Consider intermodal transport when choosing site locations. “When companies build a manufacturing plant or distribution center, they need to consider the distance to the closest intermodal facility,” says Heller. “The farther it is from the plant or warehouse, the higher the cost of dray—and that negates any savings a shipper would net from moving freight by intermodal.”

Periodically re-evaluate the advantages of intermodal and over-the-road for specific lanes. “An annual bid is not frequent enough,” says Webb. “The pace of change is so fast—there are technological innovations and new services, and the railroads are introducing new routes at an unprecedented rate.” Companies should look for opportunities to convert to intermodal every six to nine months, he recommends.

Place the burden of proof on OTR. Whether to convert from OTR to intermodal isn’t always the question. Some companies start by assuming all freight will travel intermodal unless a specific lane clearly works better with OTR. “Shippers move to an intermodal method because they reach the end goal much faster than adding incremental improvements year after year,” Filter says.

Stay flexible. To take advantage of railroads’ shipping schedules, shippers might need to adjust their departure and delivery times. For example, railroads tend to accept loads at their ramps until late in the evening.

“If a company has to ship at 8 a.m., the load will just sit at the terminal all day waiting to depart,” Webb says. “Shippers can tighten transit times by 12 or 16 hours if they’re willing to load and ship in the evening.”

The drayage portion of a move might call for flexibility, as well. When Jelly Belly Candy Company started using intermodal to ship from a production facility in California to a distribution center in Pleasant Prairie, Wis., (see sidebar below) drayage drivers had trouble meeting specific pickup and delivery appointments.

“So we expanded our windows for both pickups and dropoffs,” says Zahid Rashid, the company’s director of distribution. “Rather than having a set appointment, we give our drayage carriers a multi-hour window to hit.”

Keep enough product in the pipeline. Because an intermodal move often takes about one day longer than a truck move, it’s that much trickier to obtain product quickly if demand suddenly spikes. Companies that use intermodal must ensure they always have the right volume of product flowing through the supply chain. “Intermodal shippers need robust demand planning, and a strong inventory management process,” says Barnes.

Use an asset-based carrier. “Look for a carrier that owns the boxes, and operates its own dray fleet,” advises Filter at asset-based Schneider National. A company that doesn’t own those assets, or employ its own drivers, can’t easily guarantee a stable capacity supply, he says.

Make sure your carrier can deliver on its promises. “The reason we terminate relationships with carriers is their inability to supply capacity,” says Rick Anderson, vice president of logistics at Constellation Brands, a major supplier of wine, beer, and spirits (see sidebar below).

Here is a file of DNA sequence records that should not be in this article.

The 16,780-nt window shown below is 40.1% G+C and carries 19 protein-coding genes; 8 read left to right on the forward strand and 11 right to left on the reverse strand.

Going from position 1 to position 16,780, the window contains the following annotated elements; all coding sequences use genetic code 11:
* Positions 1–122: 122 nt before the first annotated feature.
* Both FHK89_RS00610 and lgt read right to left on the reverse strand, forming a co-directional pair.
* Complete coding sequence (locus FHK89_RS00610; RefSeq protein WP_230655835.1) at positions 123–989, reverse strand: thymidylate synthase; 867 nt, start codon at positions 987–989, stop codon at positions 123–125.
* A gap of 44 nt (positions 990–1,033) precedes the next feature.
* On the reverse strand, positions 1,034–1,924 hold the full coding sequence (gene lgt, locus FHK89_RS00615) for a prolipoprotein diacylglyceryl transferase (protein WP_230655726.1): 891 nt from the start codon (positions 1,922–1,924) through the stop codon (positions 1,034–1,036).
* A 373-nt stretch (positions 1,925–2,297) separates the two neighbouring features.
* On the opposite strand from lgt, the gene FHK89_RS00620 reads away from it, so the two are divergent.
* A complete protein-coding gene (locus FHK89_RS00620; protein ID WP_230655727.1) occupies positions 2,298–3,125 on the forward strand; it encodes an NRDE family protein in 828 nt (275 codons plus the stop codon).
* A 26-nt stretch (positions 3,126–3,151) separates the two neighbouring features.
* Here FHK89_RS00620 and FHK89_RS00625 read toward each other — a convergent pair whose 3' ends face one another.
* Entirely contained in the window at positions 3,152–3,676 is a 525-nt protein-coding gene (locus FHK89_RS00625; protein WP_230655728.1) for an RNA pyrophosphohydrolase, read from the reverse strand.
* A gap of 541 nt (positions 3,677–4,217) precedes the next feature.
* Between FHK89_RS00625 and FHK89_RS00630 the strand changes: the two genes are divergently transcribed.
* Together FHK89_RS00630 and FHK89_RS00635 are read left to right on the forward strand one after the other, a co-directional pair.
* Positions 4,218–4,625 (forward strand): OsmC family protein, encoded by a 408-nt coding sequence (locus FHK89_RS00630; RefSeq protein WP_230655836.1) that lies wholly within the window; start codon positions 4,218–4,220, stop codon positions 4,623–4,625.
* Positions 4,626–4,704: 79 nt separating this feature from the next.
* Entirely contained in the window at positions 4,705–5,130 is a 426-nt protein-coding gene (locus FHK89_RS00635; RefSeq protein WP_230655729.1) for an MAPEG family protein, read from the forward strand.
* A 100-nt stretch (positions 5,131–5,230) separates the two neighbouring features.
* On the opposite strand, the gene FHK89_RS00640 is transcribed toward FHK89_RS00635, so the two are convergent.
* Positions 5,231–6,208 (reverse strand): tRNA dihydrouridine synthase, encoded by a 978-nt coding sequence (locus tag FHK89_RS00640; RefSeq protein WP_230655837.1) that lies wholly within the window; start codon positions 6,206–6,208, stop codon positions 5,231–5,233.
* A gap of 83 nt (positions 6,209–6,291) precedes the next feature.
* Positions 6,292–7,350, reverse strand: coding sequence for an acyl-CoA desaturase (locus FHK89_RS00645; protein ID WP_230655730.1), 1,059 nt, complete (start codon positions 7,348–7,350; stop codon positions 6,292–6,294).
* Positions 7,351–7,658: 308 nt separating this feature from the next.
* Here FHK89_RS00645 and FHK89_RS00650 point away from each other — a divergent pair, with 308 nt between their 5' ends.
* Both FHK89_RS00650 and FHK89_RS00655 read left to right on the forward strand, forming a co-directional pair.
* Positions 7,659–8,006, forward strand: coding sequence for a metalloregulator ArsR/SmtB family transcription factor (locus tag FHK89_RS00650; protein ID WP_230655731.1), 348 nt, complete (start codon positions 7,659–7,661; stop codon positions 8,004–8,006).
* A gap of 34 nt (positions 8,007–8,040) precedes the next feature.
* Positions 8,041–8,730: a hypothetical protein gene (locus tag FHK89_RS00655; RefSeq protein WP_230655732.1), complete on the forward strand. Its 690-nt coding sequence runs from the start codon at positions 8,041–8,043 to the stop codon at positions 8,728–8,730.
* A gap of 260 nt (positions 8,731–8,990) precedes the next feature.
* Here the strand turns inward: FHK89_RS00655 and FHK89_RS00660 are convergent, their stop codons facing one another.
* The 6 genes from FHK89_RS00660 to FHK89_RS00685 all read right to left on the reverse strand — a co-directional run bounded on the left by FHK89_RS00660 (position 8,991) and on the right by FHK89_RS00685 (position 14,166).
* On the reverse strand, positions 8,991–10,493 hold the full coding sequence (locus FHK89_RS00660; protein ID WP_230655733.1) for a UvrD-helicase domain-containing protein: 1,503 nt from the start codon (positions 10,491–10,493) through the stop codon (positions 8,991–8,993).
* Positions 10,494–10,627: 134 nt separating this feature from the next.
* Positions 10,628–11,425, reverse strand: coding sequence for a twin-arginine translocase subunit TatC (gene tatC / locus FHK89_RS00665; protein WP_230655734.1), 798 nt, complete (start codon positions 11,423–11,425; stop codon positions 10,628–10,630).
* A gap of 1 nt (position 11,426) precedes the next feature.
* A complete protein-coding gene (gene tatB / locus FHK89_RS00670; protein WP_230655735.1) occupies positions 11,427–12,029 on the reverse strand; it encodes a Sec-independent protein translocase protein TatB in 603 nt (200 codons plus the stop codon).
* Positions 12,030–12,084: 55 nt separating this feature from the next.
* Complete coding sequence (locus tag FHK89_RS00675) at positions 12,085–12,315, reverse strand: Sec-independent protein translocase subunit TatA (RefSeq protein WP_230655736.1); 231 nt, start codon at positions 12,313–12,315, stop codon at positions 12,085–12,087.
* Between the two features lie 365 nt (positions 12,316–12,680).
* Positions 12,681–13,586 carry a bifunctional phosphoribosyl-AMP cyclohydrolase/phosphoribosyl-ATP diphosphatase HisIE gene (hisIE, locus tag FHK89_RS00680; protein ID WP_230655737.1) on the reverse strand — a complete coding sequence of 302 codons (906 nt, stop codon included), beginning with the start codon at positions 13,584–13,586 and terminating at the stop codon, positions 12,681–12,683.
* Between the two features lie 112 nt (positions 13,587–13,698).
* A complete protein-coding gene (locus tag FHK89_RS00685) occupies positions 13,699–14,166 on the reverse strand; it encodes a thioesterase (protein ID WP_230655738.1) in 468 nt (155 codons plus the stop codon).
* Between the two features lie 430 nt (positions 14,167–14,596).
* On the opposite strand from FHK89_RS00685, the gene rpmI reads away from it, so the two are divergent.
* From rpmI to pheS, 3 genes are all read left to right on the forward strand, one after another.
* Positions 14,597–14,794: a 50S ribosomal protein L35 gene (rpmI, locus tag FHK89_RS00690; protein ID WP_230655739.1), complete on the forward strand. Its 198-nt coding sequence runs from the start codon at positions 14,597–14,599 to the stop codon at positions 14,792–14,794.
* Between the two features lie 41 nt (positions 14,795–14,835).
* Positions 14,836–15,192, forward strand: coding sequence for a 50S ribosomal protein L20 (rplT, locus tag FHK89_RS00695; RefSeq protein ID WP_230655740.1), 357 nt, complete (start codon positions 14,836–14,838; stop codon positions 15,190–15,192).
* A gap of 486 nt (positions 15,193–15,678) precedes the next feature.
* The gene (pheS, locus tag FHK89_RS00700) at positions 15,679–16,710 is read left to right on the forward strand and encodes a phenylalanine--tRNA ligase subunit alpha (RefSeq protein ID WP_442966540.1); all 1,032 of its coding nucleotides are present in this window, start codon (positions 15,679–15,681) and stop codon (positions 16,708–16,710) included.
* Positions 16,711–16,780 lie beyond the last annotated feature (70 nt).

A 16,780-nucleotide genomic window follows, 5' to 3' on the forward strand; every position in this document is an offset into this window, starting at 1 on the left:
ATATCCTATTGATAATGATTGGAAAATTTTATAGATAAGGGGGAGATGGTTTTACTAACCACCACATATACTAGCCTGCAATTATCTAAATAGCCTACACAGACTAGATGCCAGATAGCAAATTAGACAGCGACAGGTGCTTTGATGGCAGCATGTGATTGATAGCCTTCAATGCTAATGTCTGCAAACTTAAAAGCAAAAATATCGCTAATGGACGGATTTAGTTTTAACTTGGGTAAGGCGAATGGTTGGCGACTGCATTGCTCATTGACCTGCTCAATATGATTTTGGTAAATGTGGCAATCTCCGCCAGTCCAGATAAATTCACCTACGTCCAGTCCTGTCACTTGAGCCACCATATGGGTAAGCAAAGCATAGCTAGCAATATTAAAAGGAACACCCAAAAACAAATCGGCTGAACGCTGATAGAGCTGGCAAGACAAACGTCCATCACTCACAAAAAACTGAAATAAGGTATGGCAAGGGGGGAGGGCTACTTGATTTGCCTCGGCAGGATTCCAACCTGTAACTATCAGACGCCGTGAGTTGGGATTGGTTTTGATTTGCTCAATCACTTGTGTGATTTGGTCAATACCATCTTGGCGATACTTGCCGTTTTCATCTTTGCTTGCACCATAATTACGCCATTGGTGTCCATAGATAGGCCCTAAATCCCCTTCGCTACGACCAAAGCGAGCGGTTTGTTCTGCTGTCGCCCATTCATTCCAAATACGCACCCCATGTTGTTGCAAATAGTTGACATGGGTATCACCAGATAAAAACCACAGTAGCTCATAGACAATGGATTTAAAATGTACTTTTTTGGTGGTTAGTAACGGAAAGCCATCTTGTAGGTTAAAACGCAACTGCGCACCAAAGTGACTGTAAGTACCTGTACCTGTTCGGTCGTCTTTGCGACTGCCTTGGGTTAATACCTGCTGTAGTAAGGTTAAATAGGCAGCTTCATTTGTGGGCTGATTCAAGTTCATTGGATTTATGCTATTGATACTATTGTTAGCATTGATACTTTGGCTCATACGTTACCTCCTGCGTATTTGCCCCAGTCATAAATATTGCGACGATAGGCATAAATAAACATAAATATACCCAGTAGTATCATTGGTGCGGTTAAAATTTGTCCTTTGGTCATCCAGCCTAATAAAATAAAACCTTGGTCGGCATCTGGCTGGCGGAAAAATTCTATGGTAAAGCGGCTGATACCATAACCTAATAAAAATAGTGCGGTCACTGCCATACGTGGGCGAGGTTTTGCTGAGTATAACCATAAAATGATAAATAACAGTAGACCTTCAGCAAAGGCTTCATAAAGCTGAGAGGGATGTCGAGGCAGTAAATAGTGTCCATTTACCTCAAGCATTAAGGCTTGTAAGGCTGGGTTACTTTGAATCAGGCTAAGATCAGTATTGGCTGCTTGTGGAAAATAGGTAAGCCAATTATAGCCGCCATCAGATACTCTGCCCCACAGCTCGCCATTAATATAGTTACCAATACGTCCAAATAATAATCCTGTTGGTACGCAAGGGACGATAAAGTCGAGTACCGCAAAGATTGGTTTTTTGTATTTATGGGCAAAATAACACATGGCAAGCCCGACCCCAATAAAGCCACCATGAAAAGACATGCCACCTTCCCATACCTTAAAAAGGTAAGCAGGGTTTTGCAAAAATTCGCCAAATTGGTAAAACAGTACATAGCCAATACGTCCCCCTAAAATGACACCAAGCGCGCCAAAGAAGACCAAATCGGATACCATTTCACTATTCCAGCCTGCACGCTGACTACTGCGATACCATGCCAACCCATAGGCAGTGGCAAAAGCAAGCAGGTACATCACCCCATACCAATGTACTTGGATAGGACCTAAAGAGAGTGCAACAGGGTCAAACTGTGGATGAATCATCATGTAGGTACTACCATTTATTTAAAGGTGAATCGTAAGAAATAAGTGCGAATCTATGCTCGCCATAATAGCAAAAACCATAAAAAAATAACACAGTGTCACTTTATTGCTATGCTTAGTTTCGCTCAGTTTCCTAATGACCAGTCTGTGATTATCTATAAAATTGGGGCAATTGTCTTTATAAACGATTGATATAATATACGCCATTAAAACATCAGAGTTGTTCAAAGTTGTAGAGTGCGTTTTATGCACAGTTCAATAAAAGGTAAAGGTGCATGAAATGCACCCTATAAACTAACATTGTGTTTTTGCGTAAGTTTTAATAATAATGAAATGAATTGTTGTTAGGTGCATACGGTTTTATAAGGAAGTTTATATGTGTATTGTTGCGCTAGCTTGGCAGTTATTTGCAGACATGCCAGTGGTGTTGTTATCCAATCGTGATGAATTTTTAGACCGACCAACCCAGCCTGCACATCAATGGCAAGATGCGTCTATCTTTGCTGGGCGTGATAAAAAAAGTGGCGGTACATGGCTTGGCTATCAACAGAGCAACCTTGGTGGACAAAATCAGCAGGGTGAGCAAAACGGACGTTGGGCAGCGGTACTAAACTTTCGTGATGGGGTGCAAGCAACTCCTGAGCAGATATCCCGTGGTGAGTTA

For a shipper such as Constellation, which moves steady volumes year-round, competition for containers grows particularly tough as other companies in California hit their peak seasons—harvest time for agricultural firms, or the year-end holidays for companies that import consumer goods. When the crunch hits, shippers must ensure their carriers won’t divert containers to other customers.

Take a hybrid approach. “For a lane coming into a distribution center, a shipper might move two shipments by truckload and two by intermodal,” says Barnes. Using that strategy, the shipper minimizes any risk of shortage that might arise if the intermodal trip requires an extra day, while still enjoying the advantages of intermodal transportation.

The railroad and trucking industries have been rivals for decades, but intermodal transportation has made them vital partners, too. Shippers can take advantage of those partnerships, using the best of both modes to gain maximum efficiencies.

Jelly Belly Candy Company: Bringing in the Beans

Jelly Belly Candy Companymakes about 12 billion jelly beans per year. Most of those treats, along with the company’s other candy products, reach retailers via small parcel, less-than-truckload (LTL), or truckload carrier. For many intracompany moves, though, intermodal has become the mode of choice.

About 80 to 90 percent of Jelly Belly’s production takes place in its main factory in Fairfield, Calif. But with a market concentrated east of the Mississippi, Jelly Belly’s large distribution center in Pleasant Prairie, Wis., is the best spot from which to ship most customer orders. So the company ships many refrigerated loads between the two facilities. “We send about 400 full truckloads annually from California to Wisconsin,” notes Zahid Rashid, Jelly Belly’s director of distribution.